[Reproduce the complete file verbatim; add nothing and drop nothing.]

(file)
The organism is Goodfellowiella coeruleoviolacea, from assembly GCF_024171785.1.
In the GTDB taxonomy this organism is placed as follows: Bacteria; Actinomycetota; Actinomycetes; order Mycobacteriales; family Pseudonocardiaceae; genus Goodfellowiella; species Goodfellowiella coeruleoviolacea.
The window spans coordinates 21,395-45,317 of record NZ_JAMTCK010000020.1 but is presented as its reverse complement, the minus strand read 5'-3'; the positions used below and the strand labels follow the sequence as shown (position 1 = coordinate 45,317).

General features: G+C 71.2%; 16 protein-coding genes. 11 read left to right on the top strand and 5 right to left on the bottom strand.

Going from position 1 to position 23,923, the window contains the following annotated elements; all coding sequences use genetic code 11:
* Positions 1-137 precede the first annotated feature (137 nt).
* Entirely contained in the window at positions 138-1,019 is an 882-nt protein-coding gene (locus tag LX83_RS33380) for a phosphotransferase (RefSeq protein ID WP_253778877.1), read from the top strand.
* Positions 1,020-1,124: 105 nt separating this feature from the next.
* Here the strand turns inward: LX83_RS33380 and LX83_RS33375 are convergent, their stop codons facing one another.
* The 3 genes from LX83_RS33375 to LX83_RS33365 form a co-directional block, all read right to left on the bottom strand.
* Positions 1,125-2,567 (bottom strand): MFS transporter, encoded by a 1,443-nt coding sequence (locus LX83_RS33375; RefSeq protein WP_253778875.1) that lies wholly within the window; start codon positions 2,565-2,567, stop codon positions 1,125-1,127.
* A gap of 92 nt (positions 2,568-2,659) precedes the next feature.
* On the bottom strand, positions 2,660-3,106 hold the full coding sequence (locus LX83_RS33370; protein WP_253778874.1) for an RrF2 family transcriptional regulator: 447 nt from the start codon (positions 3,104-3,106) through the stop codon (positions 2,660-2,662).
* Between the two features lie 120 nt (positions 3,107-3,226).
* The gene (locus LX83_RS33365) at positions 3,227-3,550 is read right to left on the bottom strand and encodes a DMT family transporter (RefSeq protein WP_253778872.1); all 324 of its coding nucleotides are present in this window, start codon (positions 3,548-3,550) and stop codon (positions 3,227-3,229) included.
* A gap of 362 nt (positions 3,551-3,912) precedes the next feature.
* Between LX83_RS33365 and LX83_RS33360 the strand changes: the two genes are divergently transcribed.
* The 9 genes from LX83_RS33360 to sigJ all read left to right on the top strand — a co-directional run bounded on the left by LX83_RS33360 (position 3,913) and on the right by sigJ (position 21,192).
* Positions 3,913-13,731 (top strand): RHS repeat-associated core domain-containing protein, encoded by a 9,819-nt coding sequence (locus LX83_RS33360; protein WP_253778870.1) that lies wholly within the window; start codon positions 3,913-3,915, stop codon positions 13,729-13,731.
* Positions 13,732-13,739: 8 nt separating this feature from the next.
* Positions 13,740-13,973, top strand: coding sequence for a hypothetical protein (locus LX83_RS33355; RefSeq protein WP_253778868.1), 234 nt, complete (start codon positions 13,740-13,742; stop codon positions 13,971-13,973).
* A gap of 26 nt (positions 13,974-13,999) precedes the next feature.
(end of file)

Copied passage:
The organism is Goodfellowiella coeruleoviolacea, from assembly GCF_024171785.1.
In the GTDB taxonomy this organism is placed as follows: Bacteria; Actinomycetota; Actinomycetes; order Mycobacteriales; family Pseudonocardiaceae; genus Goodfellowiella; species Goodfellowiella coeruleoviolacea.
The window spans coordinates 21,395-45,317 of record NZ_JAMTCK010000020.1 but is presented as its reverse complement, the minus strand read 5'-3'; the positions used below and the strand labels follow the sequence as shown (position 1 = coordinate 45,317).

General features: G+C 71.2%; 16 protein-coding genes. 11 read left to right on the top strand and 5 right to left on the bottom strand.

Going from position 1 to position 23,923, the window contains the following annotated elements; all coding sequences use genetic code 11:
* Positions 1-137 precede the first annotated feature (137 nt).
* Entirely contained in the window at positions 138-1,019 is an 882-nt protein-coding gene (locus tag LX83_RS33380) for a phosphotransferase (RefSeq protein ID WP_253778877.1), read from the top strand.
* Positions 1,020-1,124: 105 nt separating this feature from the next.
* Here the strand turns inward: LX83_RS33380 and LX83_RS33375 are convergent, their stop codons facing one another.
* The 3 genes from LX83_RS33375 to LX83_RS33365 form a co-directional block, all read right to left on the bottom strand.
* Positions 1,125-2,567 (bottom strand): MFS transporter, encoded by a 1,443-nt coding sequence (locus LX83_RS33375; RefSeq protein WP_253778875.1) that lies wholly within the window; start codon positions 2,565-2,567, stop codon positions 1,125-1,127.
* A gap of 92 nt (positions 2,568-2,659) precedes the next feature.
* On the bottom strand, positions 2,660-3,106 hold the full coding sequence (locus LX83_RS33370; protein WP_253778874.1) for an RrF2 family transcriptional regulator: 447 nt from the start codon (positions 3,104-3,106) through the stop codon (positions 2,660-2,662).
* Between the two features lie 120 nt (positions 3,107-3,226).
* The gene (locus LX83_RS33365) at positions 3,227-3,550 is read right to left on the bottom strand and encodes a DMT family transporter (RefSeq protein WP_253778872.1); all 324 of its coding nucleotides are present in this window, start codon (positions 3,548-3,550) and stop codon (positions 3,227-3,229) included.
* A gap of 362 nt (positions 3,551-3,912) precedes the next feature.
* Between LX83_RS33365 and LX83_RS33360 the strand changes: the two genes are divergently transcribed.
* The 9 genes from LX83_RS33360 to sigJ all read left to right on the top strand — a co-directional run bounded on the left by LX83_RS33360 (position 3,913) and on the right by sigJ (position 21,192).
* Positions 3,913-13,731 (top strand): RHS repeat-associated core domain-containing protein, encoded by a 9,819-nt coding sequence (locus LX83_RS33360; protein WP_253778870.1) that lies wholly within the window; start codon positions 3,913-3,915, stop codon positions 13,729-13,731.
* Positions 13,732-13,739: 8 nt separating this feature from the next.
* Positions 13,740-13,973, top strand: coding sequence for a hypothetical protein (locus LX83_RS33355; RefSeq protein WP_253778868.1), 234 nt, complete (start codon positions 13,740-13,742; stop codon positions 13,971-13,973).
* A gap of 26 nt (positions 13,974-13,999) precedes the next feature.